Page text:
July 6, 2020
Dear MSCA members,
We in the Executive Council hope you have chances for relaxation and moments of distraction from the multiple crises we face in our world, nation and in our work as faculty in higher education. We have just called a chapter meeting for next Thursday July 16th at 2:00 (Zoom link to follow). In addition to the issues below, we will give room to discuss the mounting dichotomy between WSU marching towards opening on the ground this fall and the mounting scientific evidence that would argue against that. In all our meetings with deans, chairs and the new vice-president/provost, your concerns have been paramount. To keep this as clear and as brief as possible I’ll list the most immediate and important issues we’re working on and the status of our work.
Health and Safety in Teaching This Fall:
We’ve met with deans, chairs and the provost multiple timesto communicate what began as a recommendation and now is a demand. “We” should have the ability to choose the modality of our own teaching (on ground, on-line, blended). This choice should be based upon our personal circumstances. The choice each of us makes as a faculty member regarding teaching modality should not be met with intimidation, retaliation in the form of loss of work (for part time faculty) or poor evaluations. In response to our urging him,Provost Bob Kersting has reported that he will issue a statement representing the administration’s policy on this and the issue of on-line privacy in teaching.
Privacy from Surveillance of On-line Teaching:
The MSCA contract is very clear that evaluations of teaching must be proceed by informing the faculty member and involving the faculty member in the evaluation or classroom observation. The administration must assure faculty that all evaluations of on-line teaching will follow the MSCA contract standards on evaluation and that no extra contractual surveillance of faculty on-line work will occur by administration.
Status of Social Media Sexual Aggression by a WSU Student:
As some of you know, a month or so ago a WSU male student made sexually aggressive, misogynistic and racist remarks on social media to a female WSU student. Since that time, social media platforms such as INSTAGRAM, Tik Toc, and Facebook have exploded with negative responses, many that target WSU AND THE CULTURE OF TOXIC MASCULINITY AND RACISM THAT INFECTS OUR CAMPUS. On June 10th, the executive committee met with our provost Dr. Bob Kersting. We expressed our concerns about the racist and misogynistic post by the Westfield State student and the overwhelming responses to that post. We requested an update on the status of the investigation and guidance for faculty who are contacted by students regarding the incident. Dr. Kersting said he would get back to us on this.
This incident and the reflection of toxic masculinity and racism that it expressed is a topic we’ll bring to the chapter meeting. Most of us have, from birth, grown up in our nation’s culture of toxic masculinity and racism that is supported by patriarchal power and white privilege. But, as educators we know the role knowledge and reflection can serve in shaking the foundation of our beliefs and ignorance. We can change the way we see the world and conduct ourselves. Some of our faculty members teach explicitly about these issues and we have faculty who have extensive expertise to offer and are already meeting in small groups on campus. We ask that faculty come and be a part of the conversation and move to look at how we can challenge ourselves and change our campus culture.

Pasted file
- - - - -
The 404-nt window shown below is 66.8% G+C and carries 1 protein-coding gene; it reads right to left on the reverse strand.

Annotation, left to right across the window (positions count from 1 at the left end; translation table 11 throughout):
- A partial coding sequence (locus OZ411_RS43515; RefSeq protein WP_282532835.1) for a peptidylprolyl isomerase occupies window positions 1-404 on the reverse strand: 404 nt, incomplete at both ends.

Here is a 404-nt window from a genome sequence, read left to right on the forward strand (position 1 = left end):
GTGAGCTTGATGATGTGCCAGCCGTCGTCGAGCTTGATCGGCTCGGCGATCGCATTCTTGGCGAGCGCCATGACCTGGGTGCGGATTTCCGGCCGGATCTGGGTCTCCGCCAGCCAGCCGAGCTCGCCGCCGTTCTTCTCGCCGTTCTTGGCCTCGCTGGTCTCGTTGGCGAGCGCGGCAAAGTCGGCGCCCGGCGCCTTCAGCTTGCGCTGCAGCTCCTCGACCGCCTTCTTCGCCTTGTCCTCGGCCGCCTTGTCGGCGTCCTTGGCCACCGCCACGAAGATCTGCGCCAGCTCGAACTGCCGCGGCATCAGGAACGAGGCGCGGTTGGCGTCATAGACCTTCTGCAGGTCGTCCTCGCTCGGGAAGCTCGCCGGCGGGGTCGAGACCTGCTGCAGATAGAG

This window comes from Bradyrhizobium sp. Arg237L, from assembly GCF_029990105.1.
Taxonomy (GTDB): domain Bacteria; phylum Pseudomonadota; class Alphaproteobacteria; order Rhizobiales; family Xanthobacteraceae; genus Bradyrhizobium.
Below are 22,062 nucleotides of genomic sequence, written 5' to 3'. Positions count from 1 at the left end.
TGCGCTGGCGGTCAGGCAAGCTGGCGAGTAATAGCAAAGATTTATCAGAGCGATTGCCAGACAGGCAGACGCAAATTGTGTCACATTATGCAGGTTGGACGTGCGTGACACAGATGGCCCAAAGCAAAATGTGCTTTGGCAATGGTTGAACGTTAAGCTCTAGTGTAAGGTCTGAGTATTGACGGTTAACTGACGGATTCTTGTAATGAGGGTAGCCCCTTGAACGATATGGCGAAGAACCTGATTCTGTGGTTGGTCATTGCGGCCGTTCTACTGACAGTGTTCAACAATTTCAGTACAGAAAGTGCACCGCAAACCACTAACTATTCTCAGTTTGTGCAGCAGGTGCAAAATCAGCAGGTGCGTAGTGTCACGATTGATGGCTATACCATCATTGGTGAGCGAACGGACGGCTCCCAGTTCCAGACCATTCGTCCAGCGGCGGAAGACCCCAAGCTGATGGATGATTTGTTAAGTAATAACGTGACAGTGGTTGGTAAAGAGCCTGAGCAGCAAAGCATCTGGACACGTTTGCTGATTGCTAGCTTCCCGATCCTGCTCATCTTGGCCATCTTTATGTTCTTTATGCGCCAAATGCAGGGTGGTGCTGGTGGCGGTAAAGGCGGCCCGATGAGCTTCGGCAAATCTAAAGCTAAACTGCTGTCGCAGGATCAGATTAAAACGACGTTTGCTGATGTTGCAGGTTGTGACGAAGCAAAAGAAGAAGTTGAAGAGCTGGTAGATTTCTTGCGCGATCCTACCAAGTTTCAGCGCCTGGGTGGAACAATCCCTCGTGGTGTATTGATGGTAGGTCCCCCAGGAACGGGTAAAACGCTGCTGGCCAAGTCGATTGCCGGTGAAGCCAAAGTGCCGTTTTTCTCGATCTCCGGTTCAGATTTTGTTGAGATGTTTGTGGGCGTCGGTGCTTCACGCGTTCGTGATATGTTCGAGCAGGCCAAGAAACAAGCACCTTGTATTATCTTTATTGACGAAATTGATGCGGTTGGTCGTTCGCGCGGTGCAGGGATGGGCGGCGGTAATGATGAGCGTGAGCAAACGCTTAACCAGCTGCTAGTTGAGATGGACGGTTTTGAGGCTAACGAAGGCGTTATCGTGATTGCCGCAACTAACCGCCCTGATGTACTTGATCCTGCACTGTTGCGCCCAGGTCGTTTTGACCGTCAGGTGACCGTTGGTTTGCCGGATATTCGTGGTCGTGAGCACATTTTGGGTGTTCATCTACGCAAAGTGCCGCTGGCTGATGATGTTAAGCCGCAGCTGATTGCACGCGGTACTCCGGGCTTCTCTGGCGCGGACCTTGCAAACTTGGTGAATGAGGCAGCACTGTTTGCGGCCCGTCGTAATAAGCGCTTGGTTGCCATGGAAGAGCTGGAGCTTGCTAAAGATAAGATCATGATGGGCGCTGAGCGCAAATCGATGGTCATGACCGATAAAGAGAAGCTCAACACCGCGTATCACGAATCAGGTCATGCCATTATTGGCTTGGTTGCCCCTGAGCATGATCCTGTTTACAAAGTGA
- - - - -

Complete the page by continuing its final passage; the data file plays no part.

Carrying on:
A Statement from the MSCA On the Murder of George Floyd And Subsequent Uprisings:
Following the murder of George Floyd, a small group of the MSCA leaders from the nine campuses was led by Margot Hennessey in writing and issuing a statement. As members of a community of believers in higher education, the writers of this statement saw an opportunity and an obligation. Can we challenge ourselves to reflect, confront and act in response to the ongoing brutality of racism and how it impacts institutions of education? The statement from the MSCA begins with “We, the members of the MSCA Board of Directors, stand firm in our support of the uprisings, protests, and actions against white supremacy, police militarization, and systemic brutality perpetrated against Black people throughout the country and the world.” The link to the statement posted on the MSCA website is:
We, the EC bring this statement to open discussion in our chapter. We’ve challenged ourselves individually to reflect on whether we stand firm in our support of the statement and commitment to action. We’d appreciate it if you would read the statement if you haven’t already done so. We hope to have an honest and open discussion in our community of faculty.
Finally, typically in the summer months the union president and executive council would try not interfere with your summer break. The crises we face necessitates that we keep you informed and request your thoughts on terribly serious issues. There are problems that impact us directly and immediately in our teaching. More ongoing are cultural issues, never resolved, such as racism, police violence against black people, misogyny, discrimination and violence towards individuals in the LGBTQ community and other acts of hate. With COVID-19 on my mind I’ve thought that these cultural issues are not unlike the COVID virus. We all have a part in controlling, decreasing and ultimately preventing COVID-19. We have a unique platform to stimulate change through education and relationships with students and similarly reduce and eliminate the plagues of our culture. These are heavy topics I know and I hope together we’ll find the energy, strength and creativity we need.
WSU MSCA Chapter President
Beverly Army Williams
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